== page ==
Posted in Arabs, History, Iran, Jews, Middle-East, Religion, Terrorism, UN | Tagged: Hezbollah, IAEA, Iran, Islam, Islamism, Israel, Jews, Middle-East, Nukes, Religion, Terrorism, UN, Zionism | 1 Comment »
Posted by Atilla89 on September 29, 2007
I’m sure that many of you have been watching the situation in Burma very closely. Once again I really hope these protesters are successful and overthrow the military. Anyway, here’s the shocking video of Japanese journalist, Kenji Nagai being deliberately shot through the heart. This video does contain disturbing scenes.
Here is more on the subject from the UK Times.
Footage capturing the last, terrible seconds of Kenji Nagai’s life has been aired on Japanese television – horrifying a nation and raising official suspicion that the 50-year old photo-journalist was murdered by Burmese troops (writes Leo Lewis in Tokyo).
The shaky, indistinct moments of footage appear to show Nagai, who was on the edge of a crowd of panic-stricken demonstrators, shoved violently to the ground by a soldier and shot dead at point-blank range.
The crowd flees, leaving behind a visibly agonised figure believed to be Nagai – dressed casually in shorts and flip-flops – on his back in the street. In his right hand is a video camera, held above the ground to protect it from the fall.
A loud crack is audible as a soldier points his rifle at the prone figure before launching himself at the dispersing crowd of protesters.
A doctor at the Japanese embassy in Burma confirmed a bullet entered Nagai’s body from the lower right side of his chest, pierced his heart and exited from his back.
The footage, say Japanese experts, squarely contradicts the official Burmese explanation of Nagai’s death – that he was killed by a “stray bullet”.
In the few seconds before he was killed, Nagai appeared to being filming the Burmese military as it faced down the crowd. One of the soldiers seems to spot him doing so, and launches his deadly response.
Posted by Atilla89 on September 28, 2007
This is an article written by Michael Totten focusing on the nature of statements made by Moammar Ghaddafi’s son Seif el-Islam in regards to democracy in Libya. Its a very interesting read, here is the entire article.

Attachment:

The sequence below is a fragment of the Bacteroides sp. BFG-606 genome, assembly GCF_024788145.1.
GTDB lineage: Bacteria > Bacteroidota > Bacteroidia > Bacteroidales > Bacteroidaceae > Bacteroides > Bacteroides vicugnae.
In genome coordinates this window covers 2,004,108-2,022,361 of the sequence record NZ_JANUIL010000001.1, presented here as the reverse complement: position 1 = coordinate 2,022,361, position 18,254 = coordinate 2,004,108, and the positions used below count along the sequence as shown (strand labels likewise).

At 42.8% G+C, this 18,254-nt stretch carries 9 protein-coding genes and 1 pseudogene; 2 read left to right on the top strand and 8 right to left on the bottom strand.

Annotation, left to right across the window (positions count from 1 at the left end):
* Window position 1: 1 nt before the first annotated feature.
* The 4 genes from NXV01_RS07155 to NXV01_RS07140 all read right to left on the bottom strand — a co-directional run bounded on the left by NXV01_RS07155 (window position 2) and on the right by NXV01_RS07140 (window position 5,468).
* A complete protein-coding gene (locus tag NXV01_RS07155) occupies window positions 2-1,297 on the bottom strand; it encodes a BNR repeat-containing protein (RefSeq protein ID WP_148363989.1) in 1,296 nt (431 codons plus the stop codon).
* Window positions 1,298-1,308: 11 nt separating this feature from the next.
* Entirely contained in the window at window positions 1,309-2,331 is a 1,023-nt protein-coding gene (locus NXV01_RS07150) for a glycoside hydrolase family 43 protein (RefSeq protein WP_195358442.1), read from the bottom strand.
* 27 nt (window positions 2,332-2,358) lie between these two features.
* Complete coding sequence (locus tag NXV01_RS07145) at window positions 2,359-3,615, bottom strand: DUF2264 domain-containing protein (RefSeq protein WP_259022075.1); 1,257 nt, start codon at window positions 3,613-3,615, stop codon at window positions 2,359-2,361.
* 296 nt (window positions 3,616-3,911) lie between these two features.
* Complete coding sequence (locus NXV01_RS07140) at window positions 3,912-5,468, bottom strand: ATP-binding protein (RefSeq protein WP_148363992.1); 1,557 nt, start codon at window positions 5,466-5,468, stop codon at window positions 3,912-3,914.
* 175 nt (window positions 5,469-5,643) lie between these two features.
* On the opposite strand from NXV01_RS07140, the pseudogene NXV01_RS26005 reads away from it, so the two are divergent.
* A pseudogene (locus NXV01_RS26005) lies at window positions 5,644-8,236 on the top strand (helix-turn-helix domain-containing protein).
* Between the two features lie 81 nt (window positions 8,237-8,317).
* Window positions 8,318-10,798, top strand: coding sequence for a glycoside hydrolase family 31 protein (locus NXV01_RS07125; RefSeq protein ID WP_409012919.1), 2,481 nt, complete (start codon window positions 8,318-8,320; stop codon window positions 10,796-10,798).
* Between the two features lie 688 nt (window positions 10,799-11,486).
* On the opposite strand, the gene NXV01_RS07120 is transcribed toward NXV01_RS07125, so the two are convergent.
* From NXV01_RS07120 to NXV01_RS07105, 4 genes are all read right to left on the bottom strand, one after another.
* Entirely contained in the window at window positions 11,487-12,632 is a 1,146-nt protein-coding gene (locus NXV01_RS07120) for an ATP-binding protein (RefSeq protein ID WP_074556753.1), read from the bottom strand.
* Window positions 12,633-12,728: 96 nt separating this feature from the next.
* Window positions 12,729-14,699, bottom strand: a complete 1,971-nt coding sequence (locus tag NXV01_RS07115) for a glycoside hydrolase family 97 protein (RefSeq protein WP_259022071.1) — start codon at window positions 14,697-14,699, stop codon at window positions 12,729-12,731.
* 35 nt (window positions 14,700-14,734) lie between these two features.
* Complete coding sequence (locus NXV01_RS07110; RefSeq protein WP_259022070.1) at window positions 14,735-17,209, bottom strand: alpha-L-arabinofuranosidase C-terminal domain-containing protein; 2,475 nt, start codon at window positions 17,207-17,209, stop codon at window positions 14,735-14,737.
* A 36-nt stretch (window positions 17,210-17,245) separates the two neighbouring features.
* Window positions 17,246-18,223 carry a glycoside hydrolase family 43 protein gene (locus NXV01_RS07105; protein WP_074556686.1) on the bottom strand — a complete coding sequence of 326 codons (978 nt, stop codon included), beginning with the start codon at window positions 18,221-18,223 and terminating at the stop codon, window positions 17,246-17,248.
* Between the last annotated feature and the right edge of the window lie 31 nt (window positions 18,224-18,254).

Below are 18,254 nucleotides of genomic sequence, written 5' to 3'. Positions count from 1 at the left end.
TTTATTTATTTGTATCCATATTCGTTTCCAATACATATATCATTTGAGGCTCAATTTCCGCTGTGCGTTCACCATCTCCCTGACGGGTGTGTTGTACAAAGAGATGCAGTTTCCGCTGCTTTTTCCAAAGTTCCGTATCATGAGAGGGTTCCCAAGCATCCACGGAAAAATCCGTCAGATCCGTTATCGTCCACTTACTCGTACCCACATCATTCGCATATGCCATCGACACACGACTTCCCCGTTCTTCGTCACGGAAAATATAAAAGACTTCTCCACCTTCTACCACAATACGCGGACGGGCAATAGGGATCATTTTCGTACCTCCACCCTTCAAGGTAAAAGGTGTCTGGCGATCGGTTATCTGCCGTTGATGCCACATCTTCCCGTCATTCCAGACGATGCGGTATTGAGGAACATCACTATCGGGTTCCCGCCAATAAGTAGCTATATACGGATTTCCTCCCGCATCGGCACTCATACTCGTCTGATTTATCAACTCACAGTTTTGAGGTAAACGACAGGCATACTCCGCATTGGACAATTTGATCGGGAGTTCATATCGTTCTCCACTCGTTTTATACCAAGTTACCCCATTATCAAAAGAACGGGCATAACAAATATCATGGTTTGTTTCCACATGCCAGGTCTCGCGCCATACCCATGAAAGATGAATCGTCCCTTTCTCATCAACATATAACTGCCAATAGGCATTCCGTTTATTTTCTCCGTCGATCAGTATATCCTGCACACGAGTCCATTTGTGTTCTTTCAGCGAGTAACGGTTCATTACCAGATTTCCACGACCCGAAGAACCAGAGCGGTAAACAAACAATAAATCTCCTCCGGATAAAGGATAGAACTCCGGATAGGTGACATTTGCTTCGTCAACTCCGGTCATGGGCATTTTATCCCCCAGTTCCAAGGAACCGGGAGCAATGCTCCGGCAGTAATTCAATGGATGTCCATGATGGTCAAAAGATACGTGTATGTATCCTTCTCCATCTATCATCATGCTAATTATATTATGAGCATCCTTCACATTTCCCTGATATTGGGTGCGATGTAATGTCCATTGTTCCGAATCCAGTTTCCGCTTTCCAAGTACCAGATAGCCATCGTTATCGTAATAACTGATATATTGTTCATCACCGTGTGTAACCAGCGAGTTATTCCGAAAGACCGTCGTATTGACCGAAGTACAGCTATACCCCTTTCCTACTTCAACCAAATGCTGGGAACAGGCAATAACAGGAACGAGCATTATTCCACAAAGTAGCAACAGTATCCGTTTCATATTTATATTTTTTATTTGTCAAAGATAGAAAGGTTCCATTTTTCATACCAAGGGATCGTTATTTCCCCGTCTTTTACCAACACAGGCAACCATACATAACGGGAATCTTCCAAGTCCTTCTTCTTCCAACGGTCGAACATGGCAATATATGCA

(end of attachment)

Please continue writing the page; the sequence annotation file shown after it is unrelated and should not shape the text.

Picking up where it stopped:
Moammar Ghaddafi’s son Seif el-Islam, heir-apparent top-dog in the Great Socialist People’s Libyan Arab Jamahariya, is pretending to pressure the Arab League to democratize. He’s getting a lot of great press in the West (I goofed and gave him some, too), and he doesn’t deserve a bit of it.
This little snippet from the New York Times makes the lad sound like some kind of hero.
“‘Democracy is the future,’ Mr. Qaddafi, 32, said at his Moroccan-style villa outside Tripoli, where he keeps a white tiger, Freddo, among other exotic pets. ‘We have to be ahead of the world in our region, the Middle East, and not to be lagging behind, because the whole world is heading toward democracy.'”
Sounds great, doesn’t it? As if he’s a young reformer waiting in the wings to reform Pop’s idiotic and oppressive regime. Don’t get carried away. He and his old man have funny definitions of democracy and dictatorship.
Here is Moammar Ghaddafi in the manifesto he calls The Green Book.
“Political struggle that results in the victory of a candidate with, for example, 51 percent of the vote leads to a dictatorial governing body in the guise of false democracy, since 49 percent of the electorate is ruled by an instrument of government they did not vote for, but which has been imposed upon them. Such is dictatorship.”
Clever. If multi-party elections lead to dictatorship, the solution must be…a one-party state. Better yet, a no-party state.